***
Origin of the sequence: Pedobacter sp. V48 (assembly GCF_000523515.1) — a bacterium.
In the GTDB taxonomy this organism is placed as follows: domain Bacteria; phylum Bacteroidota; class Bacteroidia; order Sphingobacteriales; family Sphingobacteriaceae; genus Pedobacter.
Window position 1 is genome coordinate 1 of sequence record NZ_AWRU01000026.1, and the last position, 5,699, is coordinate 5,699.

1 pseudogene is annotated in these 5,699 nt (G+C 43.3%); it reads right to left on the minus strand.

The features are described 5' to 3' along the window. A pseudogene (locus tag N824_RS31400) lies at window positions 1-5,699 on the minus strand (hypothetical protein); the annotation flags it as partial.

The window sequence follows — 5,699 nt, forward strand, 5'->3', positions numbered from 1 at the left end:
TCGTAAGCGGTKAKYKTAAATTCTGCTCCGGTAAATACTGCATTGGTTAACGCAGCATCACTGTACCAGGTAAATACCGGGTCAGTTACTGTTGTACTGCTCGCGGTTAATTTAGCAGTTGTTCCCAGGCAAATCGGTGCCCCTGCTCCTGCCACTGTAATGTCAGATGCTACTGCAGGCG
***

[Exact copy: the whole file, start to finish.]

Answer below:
Origin of the sequence: Pedobacter sp. V48 (assembly GCF_000523515.1) — a bacterium.
In the GTDB taxonomy this organism is placed as follows: domain Bacteria; phylum Bacteroidota; class Bacteroidia; order Sphingobacteriales; family Sphingobacteriaceae; genus Pedobacter.
Window position 1 is genome coordinate 1 of sequence record NZ_AWRU01000026.1, and the last position, 5,699, is coordinate 5,699.

1 pseudogene is annotated in these 5,699 nt (G+C 43.3%); it reads right to left on the minus strand.

The features are described 5' to 3' along the window. A pseudogene (locus tag N824_RS31400) lies at window positions 1-5,699 on the minus strand (hypothetical protein); the annotation flags it as partial.

The window sequence follows — 5,699 nt, forward strand, 5'->3', positions numbered from 1 at the left end:
TCGTAAGCGGTKAKYKTAAATTCTGCTCCGGTAAATACTGCATTGGTTAACGCAGCATCACTGTACCAGGTAAATACCGGGTCAGTTACTGTTGTACTGCTCGCGGTTAATTTAGCAGTTGTTCCCAGGCAAATCGGTGCCCCTGCTCCTGCCACTGTAATGTCAGATGCTACTGCAGGCG